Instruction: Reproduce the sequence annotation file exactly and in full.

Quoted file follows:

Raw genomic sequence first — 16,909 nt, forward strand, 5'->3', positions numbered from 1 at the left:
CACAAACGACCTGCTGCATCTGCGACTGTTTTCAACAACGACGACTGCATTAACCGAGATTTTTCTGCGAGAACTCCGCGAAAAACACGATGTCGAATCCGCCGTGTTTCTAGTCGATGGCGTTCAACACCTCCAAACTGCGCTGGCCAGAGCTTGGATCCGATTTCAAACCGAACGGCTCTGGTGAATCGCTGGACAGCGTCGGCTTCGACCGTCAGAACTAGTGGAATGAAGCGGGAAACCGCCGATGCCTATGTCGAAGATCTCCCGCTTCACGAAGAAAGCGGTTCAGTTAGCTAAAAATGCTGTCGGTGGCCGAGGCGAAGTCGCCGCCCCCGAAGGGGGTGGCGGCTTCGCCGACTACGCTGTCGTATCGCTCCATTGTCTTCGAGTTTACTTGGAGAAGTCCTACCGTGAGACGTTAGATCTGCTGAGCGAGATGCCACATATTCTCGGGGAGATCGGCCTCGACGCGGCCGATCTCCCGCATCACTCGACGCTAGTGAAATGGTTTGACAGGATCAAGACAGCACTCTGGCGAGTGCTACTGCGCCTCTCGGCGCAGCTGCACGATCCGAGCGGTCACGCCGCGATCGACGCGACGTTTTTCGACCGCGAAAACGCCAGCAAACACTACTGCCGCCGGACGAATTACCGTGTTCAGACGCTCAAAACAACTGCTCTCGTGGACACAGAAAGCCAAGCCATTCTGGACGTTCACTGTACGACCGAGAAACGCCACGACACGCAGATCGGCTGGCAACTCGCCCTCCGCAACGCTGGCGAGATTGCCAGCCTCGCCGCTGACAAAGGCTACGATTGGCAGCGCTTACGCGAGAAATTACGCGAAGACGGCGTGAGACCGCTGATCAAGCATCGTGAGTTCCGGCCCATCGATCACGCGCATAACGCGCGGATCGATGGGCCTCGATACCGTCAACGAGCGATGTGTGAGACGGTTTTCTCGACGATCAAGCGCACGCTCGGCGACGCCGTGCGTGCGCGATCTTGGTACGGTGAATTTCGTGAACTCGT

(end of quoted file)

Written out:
Raw genomic sequence first — 16,909 nt, forward strand, 5'->3', positions numbered from 1 at the left:
CACAAACGACCTGCTGCATCTGCGACTGTTTTCAACAACGACGACTGCATTAACCGAGATTTTTCTGCGAGAACTCCGCGAAAAACACGATGTCGAATCCGCCGTGTTTCTAGTCGATGGCGTTCAACACCTCCAAACTGCGCTGGCCAGAGCTTGGATCCGATTTCAAACCGAACGGCTCTGGTGAATCGCTGGACAGCGTCGGCTTCGACCGTCAGAACTAGTGGAATGAAGCGGGAAACCGCCGATGCCTATGTCGAAGATCTCCCGCTTCACGAAGAAAGCGGTTCAGTTAGCTAAAAATGCTGTCGGTGGCCGAGGCGAAGTCGCCGCCCCCGAAGGGGGTGGCGGCTTCGCCGACTACGCTGTCGTATCGCTCCATTGTCTTCGAGTTTACTTGGAGAAGTCCTACCGTGAGACGTTAGATCTGCTGAGCGAGATGCCACATATTCTCGGGGAGATCGGCCTCGACGCGGCCGATCTCCCGCATCACTCGACGCTAGTGAAATGGTTTGACAGGATCAAGACAGCACTCTGGCGAGTGCTACTGCGCCTCTCGGCGCAGCTGCACGATCCGAGCGGTCACGCCGCGATCGACGCGACGTTTTTCGACCGCGAAAACGCCAGCAAACACTACTGCCGCCGGACGAATTACCGTGTTCAGACGCTCAAAACAACTGCTCTCGTGGACACAGAAAGCCAAGCCATTCTGGACGTTCACTGTACGACCGAGAAACGCCACGACACGCAGATCGGCTGGCAACTCGCCCTCCGCAACGCTGGCGAGATTGCCAGCCTCGCCGCTGACAAAGGCTACGATTGGCAGCGCTTACGCGAGAAATTACGCGAAGACGGCGTGAGACCGCTGATCAAGCATCGTGAGTTCCGGCCCATCGATCACGCGCATAACGCGCGGATCGATGGGCCTCGATACCGTCAACGAGCGATGTGTGAGACGGTTTTCTCGACGATCAAGCGCACGCTCGGCGACGCCGTGCGTGCGCGATCTTGGTACGGTGAATTTCGTGAACTCGT